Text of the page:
Make us your home page

Get the quickest, smartest news, analysis and photos from the Bucs game emailed to you shortly after the final whistle.

(View our Privacy Policy)

Souchak was driving force for two area ventures

After Mike Souchak’s playing career, he started a business and worked with Innisbrook.

Allsport (1985)

After Mike Souchak’s playing career, he started a business and worked with Innisbrook.

Mike Souchak, a Belleair resident for more than 30 years who died on July 10 of heart failure at 81, is best remembered for one scorching week in 1955 at the Texas Open. He shot an opening 60 and a four-round total of 27-under par, both PGA records at the time. It was the first of his 15 PGA Tour victories.

But in the bay area, he is remembered for more than just his tour career. In 1970, after working as the head pro at Oakland Hills Country Club in Michigan, Souchak came to Palm Harbor to help start Innisbrook Golf Resort. He also started a business in Clearwater, Golf Car Systems, in 1973 with partners Bill Dodd and Bob McGrath. It provides golf cars and service to golf courses.

Both are still thriving, thanks mainly to Souchak's hard work and dedication.

"His last day (at Golf Car Systems) was July 3,'' Dodd said. "He would come in every day around 9:15, then we'd go to lunch and he'd solve the world's problems. He was so well known in the golf world that he gave us instant credibility.''

Jay Overton, director of golf at Innisbrook, was lured from a dream job at Pinehurst in North Carolina by Souchak in 1977.

"In all honesty, I didn't want to come here,'' he said. "How can you leave Pinehurst for anything? They finally convinced me to come do an interview in December of '77. At the end of the day, Mike takes me away from everybody else, we get in his Cadillac Deville, and we end up on the 11th tee at the Island Golf Course. We're all by ourselves and he says, 'What do you see?' I say, 'What do you mean, Mr. Souchak? What am I supposed to see?' He says, 'Do you see Florida?' I said, 'No, I see Pinehurst. I see North Carolina.' The only thing he said was, 'Don't miss this opportunity.' That was that.''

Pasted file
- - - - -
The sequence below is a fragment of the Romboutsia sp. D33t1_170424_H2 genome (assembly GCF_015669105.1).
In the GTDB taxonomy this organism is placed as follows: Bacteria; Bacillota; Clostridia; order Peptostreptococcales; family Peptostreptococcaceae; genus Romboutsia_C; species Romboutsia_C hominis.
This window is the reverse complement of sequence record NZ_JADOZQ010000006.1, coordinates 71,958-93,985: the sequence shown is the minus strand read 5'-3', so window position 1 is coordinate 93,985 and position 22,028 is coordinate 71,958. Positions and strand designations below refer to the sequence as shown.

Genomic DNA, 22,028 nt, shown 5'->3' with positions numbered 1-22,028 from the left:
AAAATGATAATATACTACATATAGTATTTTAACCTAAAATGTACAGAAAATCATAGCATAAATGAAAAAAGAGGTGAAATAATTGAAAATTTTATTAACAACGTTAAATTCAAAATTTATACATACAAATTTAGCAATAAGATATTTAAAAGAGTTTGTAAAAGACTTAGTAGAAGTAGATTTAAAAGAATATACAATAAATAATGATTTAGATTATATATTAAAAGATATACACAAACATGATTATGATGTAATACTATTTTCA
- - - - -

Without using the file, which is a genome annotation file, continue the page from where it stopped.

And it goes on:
Souchak stayed at Innisbrook until 1981, then devoted much of his time to the golf car business and some tournaments on the senior tour. He was a member at Belleair Country Club and played when he could.

"He always recognized people around here and was very quick to say hello to you,'' said assistant pro Mike Sohanski, who has been at the Belleair Country Club for 34 years. "He was always very appreciative whenever you would change grips or do something for him.''

Souchak is survived by his wife, Nancy, sons Chris, Mike and Frank, and daughter Patti. Overton said he talked to Souchak frequently, and saw him in April and gave him a tour of Innisbrook.

"We rode every hole of the Copperhead and Island Course,'' Overton said. "Then we chatted for a long time, and the last thing he said was, 'Jay, you're the last guy who understands why we started this property.' He was saying, protect what we have going here. It was the last time I got to see him."

Rodney Page can be reached at or (727) 893-8810.

Souchak was driving force for two area ventures 07/16/08 [Last modified: Thursday, July 17, 2008 11:53am]
Photo reprints | Article reprints

© 2017 Tampa Bay Times


Join the discussion: Click to view comments, add yours

  1. 1997 USF Bulls: Keith Williams proof it's never too late to finish degree


    Keith Williams shows off the bachelor's degree he received last year in interdisciplinary studies from Hodges.
  2. 1997 USF Bulls: Charlie Jackson navigates life's speed bumps


    USF wide receiver Charlie Jackson (1) strives for extra yardage as he is brought down from behind by the Citadel's Rob Nichols (29) in the first quarter on Sept. 14, 1997. (Times 1997)
  3. 1997 USF Bulls: Jay Mize, a 'relentless, fearless' safety and entrepreneur


    USF football alumnus Jay Mize, 39, poses for a portrait at Irish 31 Pub House & Eatery located at 1611 W Swann Avenue in Tampa, Fla., on Tuesday, August 8, 2017. Mize, a member of the first USF football team, has evolved into an immensely successful businessman and entrepreneur and he owns the Irish 31 pubs.
  4. 1997 USF Bulls: Scott McCready trades green and gold for black belts


    USF WR Scott McCready (16) attempts to get past Jacksonville State LB Duriel Hardrick (31) durin a Sept. 2, 2000 game. (Times 2000)
  5. 1997 USF Bulls: Cory Porter regains passion for game 10,000 miles away


    Brian Surcy (25) and Cory Porter (80) celebrate USF's first victory, against Kentucky Wesleyan. (Times 1997)